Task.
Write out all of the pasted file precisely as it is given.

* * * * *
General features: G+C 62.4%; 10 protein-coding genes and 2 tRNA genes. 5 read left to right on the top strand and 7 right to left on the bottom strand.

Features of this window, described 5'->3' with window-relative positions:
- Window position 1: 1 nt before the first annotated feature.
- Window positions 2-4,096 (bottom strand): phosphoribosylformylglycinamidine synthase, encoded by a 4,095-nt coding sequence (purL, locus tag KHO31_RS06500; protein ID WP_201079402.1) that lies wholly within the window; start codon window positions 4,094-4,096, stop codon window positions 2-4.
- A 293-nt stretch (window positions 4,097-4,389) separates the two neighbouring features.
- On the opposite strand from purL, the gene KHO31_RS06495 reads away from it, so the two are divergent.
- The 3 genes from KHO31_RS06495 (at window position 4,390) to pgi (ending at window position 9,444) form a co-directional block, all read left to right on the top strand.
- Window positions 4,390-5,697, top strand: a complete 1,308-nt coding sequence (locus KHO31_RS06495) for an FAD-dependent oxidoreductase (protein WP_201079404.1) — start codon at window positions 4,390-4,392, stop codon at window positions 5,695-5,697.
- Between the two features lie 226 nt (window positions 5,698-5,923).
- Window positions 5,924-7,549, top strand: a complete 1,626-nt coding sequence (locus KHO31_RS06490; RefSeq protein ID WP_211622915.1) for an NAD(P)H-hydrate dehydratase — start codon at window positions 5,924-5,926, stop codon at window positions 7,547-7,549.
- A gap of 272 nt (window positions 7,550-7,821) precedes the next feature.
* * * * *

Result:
General features: G+C 62.4%; 10 protein-coding genes and 2 tRNA genes. 5 read left to right on the top strand and 7 right to left on the bottom strand.

Features of this window, described 5'->3' with window-relative positions:
- Window position 1: 1 nt before the first annotated feature.
- Window positions 2-4,096 (bottom strand): phosphoribosylformylglycinamidine synthase, encoded by a 4,095-nt coding sequence (purL, locus tag KHO31_RS06500; protein ID WP_201079402.1) that lies wholly within the window; start codon window positions 4,094-4,096, stop codon window positions 2-4.
- A 293-nt stretch (window positions 4,097-4,389) separates the two neighbouring features.
- On the opposite strand from purL, the gene KHO31_RS06495 reads away from it, so the two are divergent.
- The 3 genes from KHO31_RS06495 (at window position 4,390) to pgi (ending at window position 9,444) form a co-directional block, all read left to right on the top strand.
- Window positions 4,390-5,697, top strand: a complete 1,308-nt coding sequence (locus KHO31_RS06495) for an FAD-dependent oxidoreductase (protein WP_201079404.1) — start codon at window positions 4,390-4,392, stop codon at window positions 5,695-5,697.
- Between the two features lie 226 nt (window positions 5,698-5,923).
- Window positions 5,924-7,549, top strand: a complete 1,626-nt coding sequence (locus KHO31_RS06490; RefSeq protein ID WP_211622915.1) for an NAD(P)H-hydrate dehydratase — start codon at window positions 5,924-5,926, stop codon at window positions 7,547-7,549.
- A gap of 272 nt (window positions 7,550-7,821) precedes the next feature.